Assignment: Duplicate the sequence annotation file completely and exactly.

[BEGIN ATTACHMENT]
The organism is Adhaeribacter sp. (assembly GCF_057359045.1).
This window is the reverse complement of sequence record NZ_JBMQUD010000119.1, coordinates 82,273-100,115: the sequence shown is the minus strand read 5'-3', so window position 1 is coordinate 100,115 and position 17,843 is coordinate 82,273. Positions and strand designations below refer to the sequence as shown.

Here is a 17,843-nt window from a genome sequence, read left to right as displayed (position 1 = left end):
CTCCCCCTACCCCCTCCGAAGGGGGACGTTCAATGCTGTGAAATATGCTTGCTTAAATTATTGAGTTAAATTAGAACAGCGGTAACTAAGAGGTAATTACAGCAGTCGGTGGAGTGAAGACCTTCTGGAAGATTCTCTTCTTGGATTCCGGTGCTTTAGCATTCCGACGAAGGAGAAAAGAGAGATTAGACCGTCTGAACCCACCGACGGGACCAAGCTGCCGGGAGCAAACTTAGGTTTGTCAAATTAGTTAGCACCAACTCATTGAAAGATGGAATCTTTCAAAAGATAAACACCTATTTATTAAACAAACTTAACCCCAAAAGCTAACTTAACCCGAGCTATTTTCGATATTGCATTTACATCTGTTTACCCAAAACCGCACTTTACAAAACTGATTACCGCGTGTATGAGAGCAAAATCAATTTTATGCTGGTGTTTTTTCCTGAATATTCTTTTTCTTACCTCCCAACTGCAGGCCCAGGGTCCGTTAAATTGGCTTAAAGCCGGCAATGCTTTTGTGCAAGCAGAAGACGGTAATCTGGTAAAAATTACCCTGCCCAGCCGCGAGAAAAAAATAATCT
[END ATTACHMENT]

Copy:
The organism is Adhaeribacter sp. (assembly GCF_057359045.1).
This window is the reverse complement of sequence record NZ_JBMQUD010000119.1, coordinates 82,273-100,115: the sequence shown is the minus strand read 5'-3', so window position 1 is coordinate 100,115 and position 17,843 is coordinate 82,273. Positions and strand designations below refer to the sequence as shown.

Here is a 17,843-nt window from a genome sequence, read left to right as displayed (position 1 = left end):
CTCCCCCTACCCCCTCCGAAGGGGGACGTTCAATGCTGTGAAATATGCTTGCTTAAATTATTGAGTTAAATTAGAACAGCGGTAACTAAGAGGTAATTACAGCAGTCGGTGGAGTGAAGACCTTCTGGAAGATTCTCTTCTTGGATTCCGGTGCTTTAGCATTCCGACGAAGGAGAAAAGAGAGATTAGACCGTCTGAACCCACCGACGGGACCAAGCTGCCGGGAGCAAACTTAGGTTTGTCAAATTAGTTAGCACCAACTCATTGAAAGATGGAATCTTTCAAAAGATAAACACCTATTTATTAAACAAACTTAACCCCAAAAGCTAACTTAACCCGAGCTATTTTCGATATTGCATTTACATCTGTTTACCCAAAACCGCACTTTACAAAACTGATTACCGCGTGTATGAGAGCAAAATCAATTTTATGCTGGTGTTTTTTCCTGAATATTCTTTTTCTTACCTCCCAACTGCAGGCCCAGGGTCCGTTAAATTGGCTTAAAGCCGGCAATGCTTTTGTGCAAGCAGAAGACGGTAATCTGGTAAAAATTACCCTGCCCAGCCGCGAGAAAAAAATAATCT